frequently does not fits some real situations. Law must design ways to
interpret the necessary ambiguity that will occur in real cases. The
Understanding documents are examples of methods to interpret these real
ambiguities. The A11y Wars paper is another. What is certain is that we
will have ambiguity. All we can do is identify when we are at that place in
a given case, and make the best guess we can from our experienced. There
will always be disagreement because the only certainty is that ambiguity
will always occur.

This impacts the notion of testability and automated testing. It would be
great to have everything testable and even better automated, but this is
always impossible in ambiguous cases. Not only are there cases that cannot
be resolved mechanically, there are cases that cannot be resolved by any
logical process. Guidelines like the A11y Wars papers help us resolve these
issues along agreed upon lines of analysis.

When Alby laughed at me, I was hurt. It was 2008 and we had worked so long
to get this right. Looking back, I am grateful for the honesty. Alby was
not a policy writer, he was a tester of actual cases against the letter of
the law. One of the big advances in developing accessibility guidelines is
our awareness that different roles in the accessibility process will frame
the guidelines differently. What is clear to the AGWG will be opaque or
even ambiguous to a practitioner.
Congratulations Again, Wayne

On Mon, May 21, 2018 at 2:09 AM Alastair Campbell <alastc@gmail.com> wrote:

> Hi Glenda & Wilco,
>
> Great paper, I was nodding vigorously in several places :-)
>
> It's a good time to make these points, as it mixes well with some
> thoughts I've had about Silver & the direction guidelines &
> conformance could go in future.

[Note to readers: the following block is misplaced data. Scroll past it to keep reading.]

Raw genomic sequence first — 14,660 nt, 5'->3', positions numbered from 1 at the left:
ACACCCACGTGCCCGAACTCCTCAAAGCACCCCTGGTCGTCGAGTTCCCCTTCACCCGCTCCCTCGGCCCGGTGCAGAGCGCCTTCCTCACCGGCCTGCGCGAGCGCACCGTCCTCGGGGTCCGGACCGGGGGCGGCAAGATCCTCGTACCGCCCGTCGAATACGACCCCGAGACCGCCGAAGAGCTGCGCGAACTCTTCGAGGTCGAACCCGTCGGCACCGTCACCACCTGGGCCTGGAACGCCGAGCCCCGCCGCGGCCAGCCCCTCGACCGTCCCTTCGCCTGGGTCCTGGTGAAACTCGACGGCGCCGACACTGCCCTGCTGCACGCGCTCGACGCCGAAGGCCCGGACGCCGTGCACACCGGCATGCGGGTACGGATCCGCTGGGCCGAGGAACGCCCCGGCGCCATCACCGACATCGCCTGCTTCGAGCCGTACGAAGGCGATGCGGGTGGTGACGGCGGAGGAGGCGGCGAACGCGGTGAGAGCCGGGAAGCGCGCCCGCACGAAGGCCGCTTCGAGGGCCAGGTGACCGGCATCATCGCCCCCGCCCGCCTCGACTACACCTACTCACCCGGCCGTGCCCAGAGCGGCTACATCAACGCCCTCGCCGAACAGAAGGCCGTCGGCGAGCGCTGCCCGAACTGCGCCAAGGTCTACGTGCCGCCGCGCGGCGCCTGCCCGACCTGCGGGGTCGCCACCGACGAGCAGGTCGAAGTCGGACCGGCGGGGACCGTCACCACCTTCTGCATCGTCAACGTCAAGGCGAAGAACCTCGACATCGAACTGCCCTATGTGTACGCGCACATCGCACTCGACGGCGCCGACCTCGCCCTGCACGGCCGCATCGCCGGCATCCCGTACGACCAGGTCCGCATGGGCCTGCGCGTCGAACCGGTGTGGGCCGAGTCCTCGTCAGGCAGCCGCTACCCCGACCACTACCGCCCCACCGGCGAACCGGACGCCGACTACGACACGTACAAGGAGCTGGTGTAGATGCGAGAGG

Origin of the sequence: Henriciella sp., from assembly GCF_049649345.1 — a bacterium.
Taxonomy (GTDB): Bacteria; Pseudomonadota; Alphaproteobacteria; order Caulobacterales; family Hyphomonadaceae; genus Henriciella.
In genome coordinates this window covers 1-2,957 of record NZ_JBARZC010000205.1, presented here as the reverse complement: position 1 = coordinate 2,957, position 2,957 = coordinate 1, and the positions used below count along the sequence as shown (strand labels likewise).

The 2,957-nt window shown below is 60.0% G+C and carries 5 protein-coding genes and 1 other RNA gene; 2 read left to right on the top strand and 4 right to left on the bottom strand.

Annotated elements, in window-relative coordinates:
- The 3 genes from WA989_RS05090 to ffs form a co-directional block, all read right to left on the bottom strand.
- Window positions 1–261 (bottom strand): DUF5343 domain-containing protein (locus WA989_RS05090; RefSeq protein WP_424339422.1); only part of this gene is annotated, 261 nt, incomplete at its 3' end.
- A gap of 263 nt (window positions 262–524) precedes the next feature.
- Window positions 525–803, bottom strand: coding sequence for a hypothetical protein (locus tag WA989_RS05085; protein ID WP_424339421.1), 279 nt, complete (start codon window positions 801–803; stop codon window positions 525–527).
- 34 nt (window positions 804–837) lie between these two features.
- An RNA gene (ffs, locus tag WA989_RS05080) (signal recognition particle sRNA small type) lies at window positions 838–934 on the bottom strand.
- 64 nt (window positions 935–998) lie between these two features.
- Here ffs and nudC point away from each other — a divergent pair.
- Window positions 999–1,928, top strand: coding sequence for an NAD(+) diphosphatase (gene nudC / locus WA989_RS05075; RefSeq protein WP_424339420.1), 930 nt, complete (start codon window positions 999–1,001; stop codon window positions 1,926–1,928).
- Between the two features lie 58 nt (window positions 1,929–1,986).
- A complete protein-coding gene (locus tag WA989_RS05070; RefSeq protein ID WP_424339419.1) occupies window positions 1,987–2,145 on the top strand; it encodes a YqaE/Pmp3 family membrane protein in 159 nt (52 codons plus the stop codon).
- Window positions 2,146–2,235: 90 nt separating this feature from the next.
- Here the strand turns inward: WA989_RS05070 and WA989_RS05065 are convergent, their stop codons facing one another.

>
> In some ways this builds on the levels A / AA / AAA in WCAG 2.x, so if
> in Silver those levels were removed, I don't think using
> minimum/optimised/idealised would work without the WCAG levels in
> place as well? Unless the AAA type criteria were aligned with
> 'idealised'?
>
> Also, there is another concept I'd like to bring-in at some stage:
> Analysis of barriers by their impact on the user-journey.
>
> When talking to clients, a key aspect of prioritisation for
> accessibility fixes is what impact that issue (barrier) has on the
> user-journey of the site.
>
> Two extreme examples would be:
> - Missing alt text on a partner logo in the footer of a website, which
> is unlikely to be noticed by any real user, and certainly doesn't
> impact their journey.
> - A keyboard in-accessible 'next' button on a form every user must
> fill in to proceed.
>
> Both are level A fails, but the priority of the two should be very
> different.
>
> At least for organisations that optimise their user-journeys for their
> target users, this type of analysis is fairly straightforward and (at
> optimised & idealised levels) maps well to whether people will
> struggle.
>
> Kind regards,
>
> -Alastair
>
>
Received on Monday, 21 May 2018 19:50:49 UTC